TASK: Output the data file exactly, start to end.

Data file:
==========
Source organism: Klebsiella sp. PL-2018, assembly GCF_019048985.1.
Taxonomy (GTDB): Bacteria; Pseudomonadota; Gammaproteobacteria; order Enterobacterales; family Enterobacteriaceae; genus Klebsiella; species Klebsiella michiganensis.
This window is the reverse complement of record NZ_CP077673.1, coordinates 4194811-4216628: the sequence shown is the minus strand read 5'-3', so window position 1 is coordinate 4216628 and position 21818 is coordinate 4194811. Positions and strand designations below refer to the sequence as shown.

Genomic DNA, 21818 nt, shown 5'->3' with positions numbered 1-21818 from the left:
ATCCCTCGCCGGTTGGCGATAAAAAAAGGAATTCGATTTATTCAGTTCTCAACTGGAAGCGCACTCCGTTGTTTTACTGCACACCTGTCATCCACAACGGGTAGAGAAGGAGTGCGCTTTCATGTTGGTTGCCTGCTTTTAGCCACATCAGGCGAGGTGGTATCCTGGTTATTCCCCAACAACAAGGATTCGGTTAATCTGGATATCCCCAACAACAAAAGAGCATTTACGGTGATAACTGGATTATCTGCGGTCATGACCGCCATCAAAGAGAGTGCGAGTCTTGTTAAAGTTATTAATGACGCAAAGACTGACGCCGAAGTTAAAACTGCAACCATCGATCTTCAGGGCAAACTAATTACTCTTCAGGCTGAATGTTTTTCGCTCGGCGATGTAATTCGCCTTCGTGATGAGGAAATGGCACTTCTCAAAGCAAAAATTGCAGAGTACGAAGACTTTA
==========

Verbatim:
Source organism: Klebsiella sp. PL-2018, assembly GCF_019048985.1.
Taxonomy (GTDB): Bacteria; Pseudomonadota; Gammaproteobacteria; order Enterobacterales; family Enterobacteriaceae; genus Klebsiella; species Klebsiella michiganensis.
This window is the reverse complement of record NZ_CP077673.1, coordinates 4194811-4216628: the sequence shown is the minus strand read 5'-3', so window position 1 is coordinate 4216628 and position 21818 is coordinate 4194811. Positions and strand designations below refer to the sequence as shown.

Genomic DNA, 21818 nt, shown 5'->3' with positions numbered 1-21818 from the left:
ATCCCTCGCCGGTTGGCGATAAAAAAAGGAATTCGATTTATTCAGTTCTCAACTGGAAGCGCACTCCGTTGTTTTACTGCACACCTGTCATCCACAACGGGTAGAGAAGGAGTGCGCTTTCATGTTGGTTGCCTGCTTTTAGCCACATCAGGCGAGGTGGTATCCTGGTTATTCCCCAACAACAAGGATTCGGTTAATCTGGATATCCCCAACAACAAAAGAGCATTTACGGTGATAACTGGATTATCTGCGGTCATGACCGCCATCAAAGAGAGTGCGAGTCTTGTTAAAGTTATTAATGACGCAAAGACTGACGCCGAAGTTAAAACTGCAACCATCGATCTTCAGGGCAAACTAATTACTCTTCAGGCTGAATGTTTTTCGCTCGGCGATGTAATTCGCCTTCGTGATGAGGAAATGGCACTTCTCAAAGCAAAAATTGCAGAGTACGAAGACTTTA